Glossary

What is Tokenomics in Blockchain and How Does it Work?

what is tokenomics

Do you believe that economics is the backbone of any financial system? A group of smart folks in RBI or Federal Bank pulls some levers, and the entire economy of the country follows suit. Ignore the basic principles of economy, and you might become the next Zimbabwe, Argentine, Turkey, or Sri Lanka. 

If economics plays such an important role in the physical world, why should the virtual world be any different? Your cryptocurrency tokens are also governed by the basic laws laid by economists. And hence the evolution of the word: Tokenomics. While it’s not hard to guess that it comprises of two words: token and economics, the real question is, what is tokenomics?

What Is Tokenomics: The Demand and Supply of Cryptocurrencies

Tokenomics is the study of economics governing a project. Just like any other asset, the long-term value of cryptos is generated purely based on their fundamentals. However, in the short term, the price movement of cryptocurrencies is determined by the basic rules of demand and supply. 

This demand and supply heavily depend on the factors like the total number of tokens available in the market, how these tokens are distributed amongst founders and the general public, is there a possibility of adding new tokens to the system? etc. And guess where you’d get all this information from? Tokenomics! Most white papers (a document that entails all the project information) have a dedicated section for tokenomics. 

Let us take this up with the help of an example. Bitcoin, the world’s first cryptocurrency, is so valuable because it cannot be created out of thin air. Its tokenomics is designed such that its max supply is capped at 21M. Apart from that, the decision of rewarding a fixed number of tokens (which keeps on getting halved every four years) to the miners is also defined. This ensures that Bitcoin continues to accrue value over a period. 

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The Fiat Parlance

Let us look at it from a different lens now. Something much closer to home. The fiat currency. USD, INR, EUR etc. 

During the onset of the pandemic, the entire economy came to a standstill. People stopped moving out of homes (hence spending close to nothing other than bare essentials). As a result, manufacturing units had to slow down their production and hence cut their employees’ wages (which means they would spend less too). This created a vicious cycle of economic downturn. 

As a solution to this problem, governments across the globe decided to put money in the hands of the people. The idea was very simple. More money equates to more spending, more production, higher wages, and the entire cycle returns to life. 

Now the way they did it is by creating more money. How? By printing more of it. This boosted the supply of money and helped the economy’s revival. However, it brought another problem along with it. 

Now, since there was more money, its value kept on decreasing. Why? Because the rate of production remained constant more or less. So there was more money demanding the same set of goods. As a result, we saw the highest inflation in 40 years in the US. At one point the inflation numbers also touched 9.1%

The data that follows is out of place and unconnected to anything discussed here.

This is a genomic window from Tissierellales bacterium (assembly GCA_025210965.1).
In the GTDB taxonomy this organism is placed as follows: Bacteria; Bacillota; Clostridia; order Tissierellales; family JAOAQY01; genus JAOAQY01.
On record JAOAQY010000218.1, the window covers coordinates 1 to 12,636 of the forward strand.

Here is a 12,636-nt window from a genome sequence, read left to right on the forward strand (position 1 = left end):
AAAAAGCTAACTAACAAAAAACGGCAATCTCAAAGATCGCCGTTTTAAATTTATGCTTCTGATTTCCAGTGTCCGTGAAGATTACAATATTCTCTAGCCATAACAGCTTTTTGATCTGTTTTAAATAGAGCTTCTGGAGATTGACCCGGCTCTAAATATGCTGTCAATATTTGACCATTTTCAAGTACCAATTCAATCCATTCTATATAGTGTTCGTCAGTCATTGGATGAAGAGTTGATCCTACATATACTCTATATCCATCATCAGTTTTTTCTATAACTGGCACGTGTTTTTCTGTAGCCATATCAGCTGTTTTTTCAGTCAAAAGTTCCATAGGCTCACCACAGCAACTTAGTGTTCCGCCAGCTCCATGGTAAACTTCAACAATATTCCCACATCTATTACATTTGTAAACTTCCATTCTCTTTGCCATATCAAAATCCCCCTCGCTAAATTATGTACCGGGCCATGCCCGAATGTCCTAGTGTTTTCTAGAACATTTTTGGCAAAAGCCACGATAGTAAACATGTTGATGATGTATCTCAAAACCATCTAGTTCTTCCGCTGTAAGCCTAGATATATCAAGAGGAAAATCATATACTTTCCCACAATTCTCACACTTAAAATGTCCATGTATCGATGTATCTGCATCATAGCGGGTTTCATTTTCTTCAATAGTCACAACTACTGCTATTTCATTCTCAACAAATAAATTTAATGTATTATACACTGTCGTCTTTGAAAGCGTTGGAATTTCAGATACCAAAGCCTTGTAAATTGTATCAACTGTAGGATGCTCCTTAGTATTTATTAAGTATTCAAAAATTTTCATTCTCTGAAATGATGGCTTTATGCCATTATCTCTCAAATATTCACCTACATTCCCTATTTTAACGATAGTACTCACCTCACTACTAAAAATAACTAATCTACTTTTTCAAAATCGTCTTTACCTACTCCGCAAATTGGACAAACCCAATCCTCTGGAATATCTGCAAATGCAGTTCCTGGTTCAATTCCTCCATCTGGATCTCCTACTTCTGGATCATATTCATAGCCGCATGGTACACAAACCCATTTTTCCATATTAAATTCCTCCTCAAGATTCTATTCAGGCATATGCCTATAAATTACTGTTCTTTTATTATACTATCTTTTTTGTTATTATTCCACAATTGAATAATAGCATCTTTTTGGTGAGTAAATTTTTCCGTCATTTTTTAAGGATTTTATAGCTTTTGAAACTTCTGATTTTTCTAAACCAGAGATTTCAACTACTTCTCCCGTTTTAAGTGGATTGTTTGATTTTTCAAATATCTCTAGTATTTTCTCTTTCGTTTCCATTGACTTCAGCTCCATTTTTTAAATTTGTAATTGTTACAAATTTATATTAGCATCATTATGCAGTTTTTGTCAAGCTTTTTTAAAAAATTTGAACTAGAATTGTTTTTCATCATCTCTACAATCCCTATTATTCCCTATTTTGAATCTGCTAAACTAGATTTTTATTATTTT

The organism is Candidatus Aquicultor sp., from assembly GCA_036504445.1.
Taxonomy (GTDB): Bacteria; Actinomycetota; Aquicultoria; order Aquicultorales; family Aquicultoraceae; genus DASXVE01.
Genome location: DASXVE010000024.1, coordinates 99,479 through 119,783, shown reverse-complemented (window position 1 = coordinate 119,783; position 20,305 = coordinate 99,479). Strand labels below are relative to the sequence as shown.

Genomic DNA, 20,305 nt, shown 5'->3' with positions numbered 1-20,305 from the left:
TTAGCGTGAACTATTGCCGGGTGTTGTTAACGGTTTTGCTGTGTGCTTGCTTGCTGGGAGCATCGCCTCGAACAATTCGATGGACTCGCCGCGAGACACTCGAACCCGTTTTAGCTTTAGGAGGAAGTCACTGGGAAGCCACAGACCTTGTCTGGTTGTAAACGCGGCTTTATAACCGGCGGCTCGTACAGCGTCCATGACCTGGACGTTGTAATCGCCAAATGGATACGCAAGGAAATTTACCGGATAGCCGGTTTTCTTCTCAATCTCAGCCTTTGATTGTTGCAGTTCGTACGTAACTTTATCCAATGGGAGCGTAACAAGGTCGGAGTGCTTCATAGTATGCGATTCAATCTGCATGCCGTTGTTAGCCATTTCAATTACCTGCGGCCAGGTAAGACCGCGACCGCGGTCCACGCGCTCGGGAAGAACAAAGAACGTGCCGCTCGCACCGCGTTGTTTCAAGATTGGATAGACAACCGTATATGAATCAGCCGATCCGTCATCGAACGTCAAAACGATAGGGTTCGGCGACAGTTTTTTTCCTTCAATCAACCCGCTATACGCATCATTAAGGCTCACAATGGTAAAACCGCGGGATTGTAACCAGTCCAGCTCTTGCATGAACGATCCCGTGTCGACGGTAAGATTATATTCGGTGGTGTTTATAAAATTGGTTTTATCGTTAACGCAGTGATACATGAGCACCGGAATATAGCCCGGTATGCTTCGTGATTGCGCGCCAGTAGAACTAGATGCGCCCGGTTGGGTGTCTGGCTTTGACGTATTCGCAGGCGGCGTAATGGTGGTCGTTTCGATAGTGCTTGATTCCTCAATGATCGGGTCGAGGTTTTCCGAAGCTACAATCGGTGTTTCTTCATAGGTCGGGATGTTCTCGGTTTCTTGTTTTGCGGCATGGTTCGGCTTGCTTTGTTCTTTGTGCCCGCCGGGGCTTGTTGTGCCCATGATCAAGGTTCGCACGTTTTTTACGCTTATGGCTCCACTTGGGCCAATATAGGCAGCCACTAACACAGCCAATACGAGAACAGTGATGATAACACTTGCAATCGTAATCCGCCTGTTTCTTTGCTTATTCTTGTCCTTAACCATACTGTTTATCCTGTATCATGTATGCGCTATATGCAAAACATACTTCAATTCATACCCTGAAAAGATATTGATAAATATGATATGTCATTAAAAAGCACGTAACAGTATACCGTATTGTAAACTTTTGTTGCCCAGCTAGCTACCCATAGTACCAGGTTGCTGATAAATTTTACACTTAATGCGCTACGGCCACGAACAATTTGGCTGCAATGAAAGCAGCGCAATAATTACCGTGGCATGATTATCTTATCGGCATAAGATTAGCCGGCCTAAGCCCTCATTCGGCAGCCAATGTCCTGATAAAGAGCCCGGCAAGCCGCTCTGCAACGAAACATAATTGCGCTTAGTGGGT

So now you know how a simple game of supply and demand (economics) can make or break the economies. 

How Does Tokenomics Work in Blockchain?

Well, we just saw how the fed printed more dollars to pump the economy. Did Powell (or equivalent in your nation) run a vote before taking that decision? No right? They relied on the collective wisdom of a group of people before taking a call for the entire nation. While this should not be a problem as they have way more experience and context than an average joe, it would have been nice if you could somehow foresee this turn of events. 

That is where blockchains come into the picture. Blockchain offers features that make crypto assets more powerful than their fiat counterpart. Let us discuss the same:

A. Immutability

If Blockchain is a city, then code is the law. Its associated cryptos have clearly defined tokenomics that cannot be altered at will. Any change needs to be factored in through community voting. Therefore no single individual (even the founder) has the power to change anything that was decided upon in the beginning. 

Compare that with fiat money. US dollar was pegged against gold before 1972. This means that the US could not print more money than the total value of its gold reserves. However, one fine day, to boost the economy, Nixon, then president of the US, decided to do away with the gold peg. Ever since money has been artificially inflated or deflated through federal policy. 

B. Transparency

Public blockchains offer unmatched transparency for all transactions. That is one feature of distributed ledger that makes it possible for everyone to participate in the game. Imagine if you could monitor all the whale activity and take preventive measures to safeguard your interests. If at all there is some manipulation going on, it is anybody’s chance to anticipate it. 

Recently feds hiked the interest rates by 1%, the highest ever single time increase in history. This resulted in a massive crash in stock and crypto markets. This often happens because when interest rates go up, it becomes difficult to borrow money. This is perceived as negative news for the industries, and people try to keep their savings in liquid and safer investments. If somehow an average retail investor could predict this move (or have a say in it), they could have avoided wealth destruction by reallocating their funds. 

The basic types of tokenomics in the blockchain realm can take the following shapes:

A. Deflationary Vs Inflationary

A deflationary token is one whose total supply keeps on decreasing over a period of time. For example, Fiat is inflationary as the total supply continues to increase. On the other side of the spectrum, BNB continues to decrease in supply and hence it is deflationary. A specific amount of BNB is burnt every quarter depending on the profits generated by the Binance exchange. 

B. Mint and burn

Some tokens are minted all at once and then burnt periodically. This event is spread across various milestones. E.g., Shiba Inu, a meme coin, was minted all at once, and half of its supply was burnt post-launch. 

C. Periodic releases

Some projects release the tokens in the ecosystem periodically. This is common with the tokens having usability within the platform. For example, most chains that run on proof of stake consensus algorithms reward their validators in the native tokens for helping them maintain the network. 

What Are the Factors That Go into Crypto Tokenomics?

Now that we realize the importance of tokenomics, it is time to understand what all factors are a part of it. Tokens are cryptocurrencies the project owners create on top of a blockchain. Therefore, it is very important to understand that the founders of these projects can pick whatever model suits them best for generating these tokens.